With few exceptions most are projecting interest rates will be edging up over the next 12 months, as the Federal Reserve tapers off its four-year-plus policy of printing $1 trillion a year to buy MBS and Treasurys.
The Mortgage Bankers Association is projecting interest rates on the 10-year Treasury yield to go from 3.0% in the first quarter of 2014 to 3.3% by fourth quarter of 2014, averaging 3.2% for the year, and then creeping up to 3.5% by the last two quarters of 2015, averaging 3.4% for 2015.
Mike Fratantoni, chief economist for MBA, said he expects the Fed will taper down its quantitative easing entirely later this year.
So how will that affect mortgage applications and refis? Historically, fixed 30-year mortgage rates run about 125 bps abive Treasurys, meaning a 3.75% interest rate results in mortgage rates topping 5%.
"To the extent the Fed can clearly communicate what their path is and begin to raise short term rates very slowly," Fratantoni said, meaning the housing market will be able to adjust gradually. "As we saw in May of last year if their communication catches markets by surprise, we could see rapid jump."
Rate increases will put a damper on refis but will shift the market more to home purchases and some home equity, he said.
"Some lenders have been stronger at refis and they will have to adjust," Fratantoni said. "Others have managed to stay focused on purchases even through refi wave and are well-positioned if market shifts. We’re seeing weakness in both. What’s going to happen on the purchase side with the rise in rates and the new (QM) regulations is a bit of a puzzle."
From a high point in October 2012, mortgage applications fell 66% to a 13-year low in late December. (The next report on mortgage apps and refis comes out Jan. 15.) The refi index also hit a 5-year low and home equity applications have flat-lined. (How this affects the bigger lenders like Bank of America, J.P. Morgan, and Wells Fargo may be seen in their financials coming out this week.)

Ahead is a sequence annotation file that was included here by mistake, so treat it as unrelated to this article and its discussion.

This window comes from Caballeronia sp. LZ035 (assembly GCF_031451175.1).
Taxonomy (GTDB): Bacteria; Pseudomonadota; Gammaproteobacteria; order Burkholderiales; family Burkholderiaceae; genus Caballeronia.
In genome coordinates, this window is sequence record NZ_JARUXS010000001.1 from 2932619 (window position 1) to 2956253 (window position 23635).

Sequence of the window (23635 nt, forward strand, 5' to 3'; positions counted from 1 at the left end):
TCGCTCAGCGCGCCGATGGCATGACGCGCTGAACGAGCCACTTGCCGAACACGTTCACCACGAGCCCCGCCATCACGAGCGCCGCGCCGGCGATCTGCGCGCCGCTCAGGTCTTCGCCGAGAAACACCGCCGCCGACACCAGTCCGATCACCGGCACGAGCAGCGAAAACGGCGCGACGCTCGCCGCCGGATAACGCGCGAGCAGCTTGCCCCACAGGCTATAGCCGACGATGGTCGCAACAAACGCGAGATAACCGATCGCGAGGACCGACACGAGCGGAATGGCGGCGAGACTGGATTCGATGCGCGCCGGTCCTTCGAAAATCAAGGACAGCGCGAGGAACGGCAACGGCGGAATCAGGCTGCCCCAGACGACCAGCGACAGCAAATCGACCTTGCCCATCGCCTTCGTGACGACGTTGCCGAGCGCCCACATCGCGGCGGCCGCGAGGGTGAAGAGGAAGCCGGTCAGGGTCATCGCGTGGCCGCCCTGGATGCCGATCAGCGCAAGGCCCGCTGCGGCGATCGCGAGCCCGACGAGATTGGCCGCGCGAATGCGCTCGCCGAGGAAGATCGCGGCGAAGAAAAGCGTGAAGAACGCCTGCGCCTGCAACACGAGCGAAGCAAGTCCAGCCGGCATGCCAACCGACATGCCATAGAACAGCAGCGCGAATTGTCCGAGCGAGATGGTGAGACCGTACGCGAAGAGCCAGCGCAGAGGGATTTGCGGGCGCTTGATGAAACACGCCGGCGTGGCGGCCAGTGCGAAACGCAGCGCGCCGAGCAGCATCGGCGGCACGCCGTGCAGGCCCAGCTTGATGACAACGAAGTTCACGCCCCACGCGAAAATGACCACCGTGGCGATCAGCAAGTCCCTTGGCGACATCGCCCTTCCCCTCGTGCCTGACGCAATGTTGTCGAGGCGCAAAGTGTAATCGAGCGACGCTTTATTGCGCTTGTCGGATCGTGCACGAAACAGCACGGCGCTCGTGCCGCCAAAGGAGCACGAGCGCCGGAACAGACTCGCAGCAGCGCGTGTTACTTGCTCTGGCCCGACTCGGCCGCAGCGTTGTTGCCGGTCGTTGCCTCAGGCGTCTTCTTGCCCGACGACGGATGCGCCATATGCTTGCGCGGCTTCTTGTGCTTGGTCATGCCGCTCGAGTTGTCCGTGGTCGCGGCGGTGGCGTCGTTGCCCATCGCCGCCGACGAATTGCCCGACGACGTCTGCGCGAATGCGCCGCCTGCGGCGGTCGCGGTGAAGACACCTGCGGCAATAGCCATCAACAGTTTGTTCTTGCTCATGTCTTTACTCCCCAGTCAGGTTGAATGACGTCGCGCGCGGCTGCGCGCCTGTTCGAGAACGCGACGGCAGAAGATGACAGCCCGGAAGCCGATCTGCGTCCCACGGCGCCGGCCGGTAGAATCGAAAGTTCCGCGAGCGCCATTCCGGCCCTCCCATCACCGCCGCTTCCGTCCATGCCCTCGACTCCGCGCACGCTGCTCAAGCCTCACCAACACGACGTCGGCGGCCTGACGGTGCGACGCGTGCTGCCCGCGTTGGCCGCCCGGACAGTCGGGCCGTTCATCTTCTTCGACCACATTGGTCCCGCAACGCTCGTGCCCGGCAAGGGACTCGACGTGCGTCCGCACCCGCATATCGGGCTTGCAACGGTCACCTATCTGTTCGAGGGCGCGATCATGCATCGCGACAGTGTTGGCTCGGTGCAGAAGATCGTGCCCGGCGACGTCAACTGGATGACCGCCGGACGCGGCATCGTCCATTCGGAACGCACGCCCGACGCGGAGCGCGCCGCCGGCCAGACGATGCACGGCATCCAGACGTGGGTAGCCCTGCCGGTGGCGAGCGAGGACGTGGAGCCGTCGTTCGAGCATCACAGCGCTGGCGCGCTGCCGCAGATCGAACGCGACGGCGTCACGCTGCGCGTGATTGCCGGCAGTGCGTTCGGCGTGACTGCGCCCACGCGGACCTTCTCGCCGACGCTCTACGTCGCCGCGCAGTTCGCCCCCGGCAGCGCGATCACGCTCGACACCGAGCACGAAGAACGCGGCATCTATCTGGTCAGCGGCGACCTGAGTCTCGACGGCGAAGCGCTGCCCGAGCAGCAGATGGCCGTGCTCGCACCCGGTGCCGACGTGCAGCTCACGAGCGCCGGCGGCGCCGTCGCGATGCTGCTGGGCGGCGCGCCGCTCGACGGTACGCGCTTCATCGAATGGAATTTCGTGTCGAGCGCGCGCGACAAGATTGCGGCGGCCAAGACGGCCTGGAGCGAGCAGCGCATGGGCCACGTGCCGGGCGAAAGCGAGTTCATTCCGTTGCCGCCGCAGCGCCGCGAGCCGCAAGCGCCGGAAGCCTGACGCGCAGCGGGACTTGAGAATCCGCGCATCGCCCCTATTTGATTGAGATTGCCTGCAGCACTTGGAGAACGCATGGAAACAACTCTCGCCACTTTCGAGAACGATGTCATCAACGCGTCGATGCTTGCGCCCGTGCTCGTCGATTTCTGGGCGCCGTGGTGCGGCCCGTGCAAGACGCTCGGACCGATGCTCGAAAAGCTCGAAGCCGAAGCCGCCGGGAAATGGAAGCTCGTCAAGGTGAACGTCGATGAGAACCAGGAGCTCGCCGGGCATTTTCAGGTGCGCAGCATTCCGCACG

The taper, starting with a $10 billion a month cut from the $85 billion the Fed was printing, is being touted as a way to soft-land the market so that rate increases don’t stall out housing.
A lot is being wagered on the Fed’s ability to micromanage the unwinding so that rates don’t take too hard a hit, too quickly, but that’s putting a lot of faith in the central bank, which has failed to bring on a real recovery despite promises every year that this time they’ll get the formula right with somewhere between $0 and $1 trillion in stimulus bond buying.
Scotiabank's Guy Haselmann, in his report “U.S. Rates Strategy: 2014 and Beyond” takes a much dimmer view of how rates will unfold and what it will mean to the housing market.
"The FOMC wants markets to believe that they can navigate a soft landing through micro-managing the unwind process. However, investors and traders care more about the ‘final destination than the journey,’ to quote from Mohamed El-Erian, so there will become a time when the Fed tips investors from yield-seeking toward getting ‘ahead of the curve’. This point will occur during the process of the Fed lowering the accommodation needle. It will be flood markets with sellers who will be hard-pressed to find an economic bid from dealers or market- makers," Haselmann says.
"The apt analogy is a playground see-saw where investors (and Fed) have a seat firmly on the ground and risk assets dangling in the air. The Fed has started the process of tossing 10 pounds (billions of Treasuries) onto the seat in the air. Every six weeks after each meeting, another 10 pounds will be tossed on the ‘high-side,’" he says. "At some point, a few heavy investors will decide to jump-off the seat that they have been sharing with the Fed, causing the high-seat (risk assets) to come crashing down from its high perch. The Fed would like to balance the see-saw, but history suggests the chances are infinitesimal."
Haselmann says he foresees this creating a different kind of financial crisis than we have seen before.
"The 2014 crisis will likely not cause bank runs or complete dysfunction in the marketplace like it did in 2008. Today, capital can flow much more easily and quickly in a modern world, due to technology and greater investible products, so what may be bad for one country’s financial assets may be good for another’s," he writes.
How that hits housing, as Frantantoni said, is the real puzzle.
Mortgage rates started creeping up on the announcement of the taper, accompanied by a decline in existing home sales. With long-term income stagnation behind and ahead, it’s hard to see how more expensive mortgages can lead to more sales.
Further, without serious job creation – well above the anemic recovery of the past 24 months and certainly well beyond December’s tragic performance, it’s hard to see any upward pressure on housing sales, not even enough to hold things steady. The “failure to launch” problem affecting many younger potential homebuyers is also a problem that won’t be resolved without a real jobs recovery rather than the weak sauce we’ve been seeing.
When something doesn’t go up or stay steady, there’s only one other direction possible.